• HB 1882 – Creates a housing benefit district pilot program to plan and fund land acquisition for affordable housing near major transit stops (this bill did not pass its house of origin but it has an exemption because it impacts the budget).
  • HB 1660 – Eliminates local restrictions related to ADUs, including owner occupancy requirements and some parking requirements.
  • SB 5818 – Limits SEPA and GMA appeals related to affordable housing projects.

Note: HB 1782 on missing middle housing was eligible for a vote on the House floor, albeit in very reduced form, but Democratic leadership did not allow a vote. This almost always means that the bill did not have the votes to pass. This bill is dead for this year, but it will be back in some form next year. In the meantime, AIA will work with legislators to provide the kind of envisioning of missing middle housing that AIA Seattle’s Comp Plan Work Group will be working on, as well as ideas on how housing projects can move through local review more quickly (without eliminating local review – which was the subject of two bills this year) 

HB 1592 – Provides for provisional licenses for military spouses with a license from another state, but allows licensing authorities to determine whether the qualifications are equal to Washington’s.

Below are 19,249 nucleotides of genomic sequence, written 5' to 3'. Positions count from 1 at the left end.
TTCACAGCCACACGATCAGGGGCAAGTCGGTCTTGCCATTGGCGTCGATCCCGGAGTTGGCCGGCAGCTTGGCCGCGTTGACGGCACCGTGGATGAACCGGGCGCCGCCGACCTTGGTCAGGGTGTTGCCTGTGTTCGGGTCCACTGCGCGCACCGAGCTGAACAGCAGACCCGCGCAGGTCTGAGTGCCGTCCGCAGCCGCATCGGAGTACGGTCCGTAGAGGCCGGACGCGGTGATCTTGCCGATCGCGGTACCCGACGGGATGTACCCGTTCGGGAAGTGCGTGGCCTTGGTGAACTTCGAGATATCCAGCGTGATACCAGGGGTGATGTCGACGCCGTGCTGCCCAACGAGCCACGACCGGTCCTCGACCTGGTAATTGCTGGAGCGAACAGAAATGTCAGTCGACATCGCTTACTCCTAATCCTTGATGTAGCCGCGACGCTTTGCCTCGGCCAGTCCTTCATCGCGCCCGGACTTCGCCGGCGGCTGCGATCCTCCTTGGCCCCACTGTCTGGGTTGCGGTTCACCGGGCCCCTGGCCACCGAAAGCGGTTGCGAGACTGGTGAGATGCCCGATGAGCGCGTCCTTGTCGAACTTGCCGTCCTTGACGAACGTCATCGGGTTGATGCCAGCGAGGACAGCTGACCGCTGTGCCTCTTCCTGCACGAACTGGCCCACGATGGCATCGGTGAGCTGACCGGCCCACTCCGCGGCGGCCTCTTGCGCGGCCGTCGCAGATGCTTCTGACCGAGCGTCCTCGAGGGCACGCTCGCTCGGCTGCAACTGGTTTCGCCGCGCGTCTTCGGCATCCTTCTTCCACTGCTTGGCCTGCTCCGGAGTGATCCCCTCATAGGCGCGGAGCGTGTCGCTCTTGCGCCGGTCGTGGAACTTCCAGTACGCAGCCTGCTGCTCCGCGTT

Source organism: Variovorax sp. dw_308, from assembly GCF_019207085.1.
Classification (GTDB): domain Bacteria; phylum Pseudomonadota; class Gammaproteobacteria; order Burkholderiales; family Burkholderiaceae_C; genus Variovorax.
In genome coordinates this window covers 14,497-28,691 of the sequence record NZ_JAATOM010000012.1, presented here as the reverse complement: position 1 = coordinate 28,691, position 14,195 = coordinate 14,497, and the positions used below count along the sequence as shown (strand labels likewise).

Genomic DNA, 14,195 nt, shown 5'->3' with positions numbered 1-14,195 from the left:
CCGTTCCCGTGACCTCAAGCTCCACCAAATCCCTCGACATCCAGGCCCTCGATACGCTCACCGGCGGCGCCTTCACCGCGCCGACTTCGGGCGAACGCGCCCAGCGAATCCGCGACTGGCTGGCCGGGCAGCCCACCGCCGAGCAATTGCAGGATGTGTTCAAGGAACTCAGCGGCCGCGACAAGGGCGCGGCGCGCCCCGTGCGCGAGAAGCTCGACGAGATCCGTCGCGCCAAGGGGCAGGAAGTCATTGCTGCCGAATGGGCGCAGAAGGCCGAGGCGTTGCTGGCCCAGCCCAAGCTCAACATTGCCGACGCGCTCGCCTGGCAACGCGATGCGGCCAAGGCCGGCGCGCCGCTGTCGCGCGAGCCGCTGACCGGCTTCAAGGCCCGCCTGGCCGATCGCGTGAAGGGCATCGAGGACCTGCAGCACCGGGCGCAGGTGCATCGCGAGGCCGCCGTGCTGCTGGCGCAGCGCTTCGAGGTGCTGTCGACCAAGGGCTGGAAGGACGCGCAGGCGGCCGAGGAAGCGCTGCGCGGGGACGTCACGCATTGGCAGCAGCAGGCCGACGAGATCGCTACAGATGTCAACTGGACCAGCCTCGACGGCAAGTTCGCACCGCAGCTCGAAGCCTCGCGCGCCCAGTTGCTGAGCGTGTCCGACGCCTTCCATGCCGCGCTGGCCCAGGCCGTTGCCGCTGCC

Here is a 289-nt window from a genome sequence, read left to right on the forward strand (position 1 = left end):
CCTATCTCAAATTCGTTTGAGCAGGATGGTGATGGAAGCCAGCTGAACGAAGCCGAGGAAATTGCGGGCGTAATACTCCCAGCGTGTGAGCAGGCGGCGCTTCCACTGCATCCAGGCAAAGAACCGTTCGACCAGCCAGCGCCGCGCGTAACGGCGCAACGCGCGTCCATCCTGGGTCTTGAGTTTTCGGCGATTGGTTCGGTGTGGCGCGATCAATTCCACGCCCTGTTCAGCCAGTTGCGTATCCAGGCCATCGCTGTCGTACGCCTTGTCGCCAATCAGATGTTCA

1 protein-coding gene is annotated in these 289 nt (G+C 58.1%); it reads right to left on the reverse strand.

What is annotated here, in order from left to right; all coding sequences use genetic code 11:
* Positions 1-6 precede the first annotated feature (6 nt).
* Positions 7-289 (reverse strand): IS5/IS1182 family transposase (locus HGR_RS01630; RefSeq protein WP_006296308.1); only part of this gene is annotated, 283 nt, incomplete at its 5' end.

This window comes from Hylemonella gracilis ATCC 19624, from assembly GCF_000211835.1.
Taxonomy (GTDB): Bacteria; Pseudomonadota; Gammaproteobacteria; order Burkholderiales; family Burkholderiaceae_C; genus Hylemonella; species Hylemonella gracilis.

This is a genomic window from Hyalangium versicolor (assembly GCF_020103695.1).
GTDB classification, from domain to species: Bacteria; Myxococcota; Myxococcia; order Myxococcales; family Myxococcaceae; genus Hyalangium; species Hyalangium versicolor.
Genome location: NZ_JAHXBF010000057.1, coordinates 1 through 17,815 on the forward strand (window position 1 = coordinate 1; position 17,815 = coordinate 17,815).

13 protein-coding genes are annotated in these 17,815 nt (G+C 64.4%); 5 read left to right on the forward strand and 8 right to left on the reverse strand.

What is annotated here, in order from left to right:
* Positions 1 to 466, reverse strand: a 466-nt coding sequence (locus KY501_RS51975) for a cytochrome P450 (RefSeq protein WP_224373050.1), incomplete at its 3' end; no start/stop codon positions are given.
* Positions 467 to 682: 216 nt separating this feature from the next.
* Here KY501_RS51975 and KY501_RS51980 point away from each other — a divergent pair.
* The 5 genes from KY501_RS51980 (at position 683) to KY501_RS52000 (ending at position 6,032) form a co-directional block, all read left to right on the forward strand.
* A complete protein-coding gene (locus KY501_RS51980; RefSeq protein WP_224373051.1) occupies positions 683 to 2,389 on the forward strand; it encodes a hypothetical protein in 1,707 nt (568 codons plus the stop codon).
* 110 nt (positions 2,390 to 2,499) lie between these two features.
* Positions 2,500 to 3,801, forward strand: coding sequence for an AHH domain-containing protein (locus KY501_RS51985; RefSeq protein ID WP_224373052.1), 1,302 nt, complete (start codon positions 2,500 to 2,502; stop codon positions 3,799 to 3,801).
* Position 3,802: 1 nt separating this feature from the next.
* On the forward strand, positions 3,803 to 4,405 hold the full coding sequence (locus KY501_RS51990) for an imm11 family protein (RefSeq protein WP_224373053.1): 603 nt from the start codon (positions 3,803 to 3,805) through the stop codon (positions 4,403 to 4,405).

For questions about any of these bills or other legislation under consideration, contact Kirsten.

How you can participate

  • You can contact your three legislators at any time about legislation or a policy issue. You can find their emails here. If you need to look up who your legislators are, you can do so with your home address here.
  • You can register your position on bills, sign up to testify at a committee hearing, or offer written comments on a bill. Contact Kirsten for help.

 Thank you to the AIA Seattle members who have testified “in” Olympia since our last report!

  • Christopher Patano AIA | EHDD | SB 5722 – building performance standard extension
  • Duane Jonlin FAIA | City of Seattle | HB 1770 – energy codes
  • Chris Hellstern AIA | The Miller Hull Partnership | HB 1770 – energy codes


Seattle Land Use Omnibus
SDCI has drafted new land use omnibus legislation to fix smaller issues with the land use code. The legislation is currently in the SEPA appeal process and will then be transmitted to the City Council. AIA is asking members to review the provisions and let us know if you have concerns or suggested edits. For more info or to submit comments, go to AIA’s worksheet or contact Kirsten.


Seattle Planning Commission Vacancy
The Seattle Planning Commission is looking for a new member to help advise the Mayor’s Office and City Council about planning and development related decisions. Candidates must be current residents of Seattle and be able to attend three meetings per month, with additional time out of meetings to attend events or review materials as needed. Additional info from the Commission:

Ideal candidates add diverse experience to the Commission, and can bring to light issues facing all parts of the city as a result of their professional and lived experiences. We look for applicants who have a combination of the following characteristics:

  • Bring a commitment to making Seattle a great place to live and have interest in, knowledge of, or professional experience in land use, zoning, or other aspects of planning.